At 1:24 a.m., the Progressive Conservative party released a statement in Brown’s name that he was resigning as leader. It again denied the allegations against him but stating that “defeating Kathleen Wynne in 2018 is more important than one individual.”
There was some debate among reporters about whether Brown could even be forced out by his caucus — technically, the PC leader is chosen by members, and only they have the power to remove him. But even before midnight last night, it was clear that Brown’s position was untenable. Whoever the party’s leader is at this point in 2018, they need to be able to lead an election campaign: Brown’s campaign staff had already resigned and the party’s own candidates were publicly declaring that either he had to go or they would.
Brown can fight the allegations against him, but he can’t be a party leader if the people who make up the party won’t follow him. So, he did the only thing that made anything approaching sense in the circumstances and resigned.
But it’s not that simple. Brown is going to continue to haunt whoever replaces him for the rest of the campaign. Forget the bus and the glossy platform documents: every prominent member of the PC party has hundreds of pictures of themselves at rallies or knocking on doors or sitting with Brown at Queen’s Park — campaign literature that’s now going to be used against them wherever possible.
Oh, and every current and aspiring Tory MPP is going to spend some time being asked what they knew, and when they knew it. It’s a mess.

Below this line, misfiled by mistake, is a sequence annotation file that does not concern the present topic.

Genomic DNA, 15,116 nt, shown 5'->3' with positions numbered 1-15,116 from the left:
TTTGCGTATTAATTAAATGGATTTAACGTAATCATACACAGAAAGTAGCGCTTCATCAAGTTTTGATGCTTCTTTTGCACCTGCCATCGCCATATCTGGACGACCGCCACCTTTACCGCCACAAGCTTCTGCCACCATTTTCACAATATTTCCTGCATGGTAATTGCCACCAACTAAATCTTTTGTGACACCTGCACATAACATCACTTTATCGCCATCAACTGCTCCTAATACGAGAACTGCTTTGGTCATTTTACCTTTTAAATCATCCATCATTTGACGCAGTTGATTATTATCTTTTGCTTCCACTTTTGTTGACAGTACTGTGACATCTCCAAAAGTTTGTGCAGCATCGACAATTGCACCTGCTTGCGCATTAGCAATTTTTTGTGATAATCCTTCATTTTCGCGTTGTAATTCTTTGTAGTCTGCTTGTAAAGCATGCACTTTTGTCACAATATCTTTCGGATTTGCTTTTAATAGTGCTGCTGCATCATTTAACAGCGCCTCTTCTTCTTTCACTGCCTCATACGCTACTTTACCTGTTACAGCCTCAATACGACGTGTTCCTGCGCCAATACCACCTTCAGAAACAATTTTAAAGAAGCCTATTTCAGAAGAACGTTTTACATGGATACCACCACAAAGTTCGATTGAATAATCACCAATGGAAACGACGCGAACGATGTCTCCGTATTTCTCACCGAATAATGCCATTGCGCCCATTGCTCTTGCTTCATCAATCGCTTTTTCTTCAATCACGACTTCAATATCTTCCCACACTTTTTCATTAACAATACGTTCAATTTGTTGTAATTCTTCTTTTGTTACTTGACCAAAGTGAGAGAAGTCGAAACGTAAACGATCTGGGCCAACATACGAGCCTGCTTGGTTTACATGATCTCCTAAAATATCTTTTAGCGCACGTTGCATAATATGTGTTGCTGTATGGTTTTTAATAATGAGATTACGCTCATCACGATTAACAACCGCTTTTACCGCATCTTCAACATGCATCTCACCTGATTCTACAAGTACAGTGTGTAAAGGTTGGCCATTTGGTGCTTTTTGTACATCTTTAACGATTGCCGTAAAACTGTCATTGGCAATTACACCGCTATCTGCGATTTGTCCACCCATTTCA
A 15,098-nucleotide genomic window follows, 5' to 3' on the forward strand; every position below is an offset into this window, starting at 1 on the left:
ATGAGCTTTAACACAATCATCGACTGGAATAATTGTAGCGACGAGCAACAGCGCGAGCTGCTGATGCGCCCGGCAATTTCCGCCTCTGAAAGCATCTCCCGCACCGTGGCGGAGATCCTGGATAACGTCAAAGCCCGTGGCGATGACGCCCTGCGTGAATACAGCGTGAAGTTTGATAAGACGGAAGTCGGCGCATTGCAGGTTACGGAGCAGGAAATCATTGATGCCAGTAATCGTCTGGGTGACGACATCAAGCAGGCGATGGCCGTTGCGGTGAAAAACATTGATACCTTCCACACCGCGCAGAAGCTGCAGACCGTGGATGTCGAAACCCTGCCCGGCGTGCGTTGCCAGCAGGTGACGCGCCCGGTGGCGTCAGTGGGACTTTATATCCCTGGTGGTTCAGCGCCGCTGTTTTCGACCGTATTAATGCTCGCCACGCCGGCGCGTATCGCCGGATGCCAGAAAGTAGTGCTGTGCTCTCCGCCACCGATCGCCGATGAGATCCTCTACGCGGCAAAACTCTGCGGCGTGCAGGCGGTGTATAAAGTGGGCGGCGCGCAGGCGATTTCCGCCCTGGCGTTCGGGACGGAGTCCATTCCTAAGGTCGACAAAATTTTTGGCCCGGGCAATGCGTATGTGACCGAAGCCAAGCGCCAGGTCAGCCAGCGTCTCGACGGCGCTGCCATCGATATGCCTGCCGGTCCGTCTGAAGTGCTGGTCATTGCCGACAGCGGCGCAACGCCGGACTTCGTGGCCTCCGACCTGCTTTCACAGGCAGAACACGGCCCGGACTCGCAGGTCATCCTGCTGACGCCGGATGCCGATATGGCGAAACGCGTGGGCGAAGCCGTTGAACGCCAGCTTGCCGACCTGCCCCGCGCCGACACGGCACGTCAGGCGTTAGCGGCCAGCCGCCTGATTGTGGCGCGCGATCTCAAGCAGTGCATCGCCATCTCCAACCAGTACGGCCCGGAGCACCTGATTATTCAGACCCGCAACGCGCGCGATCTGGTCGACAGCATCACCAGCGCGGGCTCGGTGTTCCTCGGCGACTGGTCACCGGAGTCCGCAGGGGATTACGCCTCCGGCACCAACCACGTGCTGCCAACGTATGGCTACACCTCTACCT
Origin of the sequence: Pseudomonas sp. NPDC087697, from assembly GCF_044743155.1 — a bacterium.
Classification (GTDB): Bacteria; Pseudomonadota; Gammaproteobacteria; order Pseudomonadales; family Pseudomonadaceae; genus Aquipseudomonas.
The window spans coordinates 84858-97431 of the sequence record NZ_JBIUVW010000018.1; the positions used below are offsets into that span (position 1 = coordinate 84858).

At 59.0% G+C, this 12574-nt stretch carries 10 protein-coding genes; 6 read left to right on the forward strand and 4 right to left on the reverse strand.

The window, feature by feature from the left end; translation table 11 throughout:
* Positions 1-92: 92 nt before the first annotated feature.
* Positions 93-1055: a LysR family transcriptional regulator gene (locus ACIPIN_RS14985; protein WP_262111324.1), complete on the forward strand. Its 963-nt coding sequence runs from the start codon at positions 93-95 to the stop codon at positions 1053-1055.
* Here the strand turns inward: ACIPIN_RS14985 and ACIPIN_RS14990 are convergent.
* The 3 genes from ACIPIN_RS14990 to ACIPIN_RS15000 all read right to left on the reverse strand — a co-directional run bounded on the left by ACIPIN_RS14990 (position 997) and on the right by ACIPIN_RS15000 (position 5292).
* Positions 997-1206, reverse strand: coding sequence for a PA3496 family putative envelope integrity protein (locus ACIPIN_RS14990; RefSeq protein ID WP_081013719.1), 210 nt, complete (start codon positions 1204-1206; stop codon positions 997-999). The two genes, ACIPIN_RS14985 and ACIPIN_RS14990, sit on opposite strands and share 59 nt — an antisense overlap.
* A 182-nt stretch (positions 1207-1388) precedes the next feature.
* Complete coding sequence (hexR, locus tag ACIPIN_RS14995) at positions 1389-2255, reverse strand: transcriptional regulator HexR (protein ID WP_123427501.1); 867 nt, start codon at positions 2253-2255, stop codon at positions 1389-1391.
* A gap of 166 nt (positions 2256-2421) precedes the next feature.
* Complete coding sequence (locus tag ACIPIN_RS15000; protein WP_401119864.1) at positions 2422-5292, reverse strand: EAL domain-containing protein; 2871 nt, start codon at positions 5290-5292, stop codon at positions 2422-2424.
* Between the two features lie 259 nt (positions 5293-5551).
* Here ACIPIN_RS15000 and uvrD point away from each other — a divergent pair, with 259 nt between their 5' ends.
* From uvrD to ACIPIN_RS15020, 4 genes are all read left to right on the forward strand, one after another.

What the Tories will do next is still, on Thursday morning, a mystery. Technically, the party is supposed to hold a formal leadership campaign within 18 months of the leader’s resignation, but for obvious reasons they can’t wait that long: they’ll have to figure out a way to hold one of the fastest leadership campaigns on record if they’re to have any chance of being competitive on June 7.
It may be simplest to name one of the current PC MPPs as the new leader and hold a pro forma election to ratify that choice. But Brown, in 2015, prevailed over his rivals in part because of the claim that only someone from outside the traditional party could end its losing streak. Will one of the current MPPs satisfy party members who heard that argument then, and thought it was the right one?
That’s just one of the thousands of questions the Progressive Conservatives have to answer now. The other parties, for their part, may profit in unexpected ways from all this. The obvious prediction to make is that the Liberals will be solidly back in contention, but confident predictions are dangerous: Kathleen Wynne is still deeply unpopular, and many Tories I’ve spoken to this year (admittedly, before last night’s explosive news) believe that the real swing voters to watch for are primarily anti-Liberal, and the NDP may yet rise in the polls because of all this. The bomb that killed Patrick Brown’s political career may not be the one that keeps Kathleen Wynne in the Premier’s Office.
All of that will unfold over the coming days and weeks. But first, the Tories have to figure out how to fill Brown’s now-empty chair.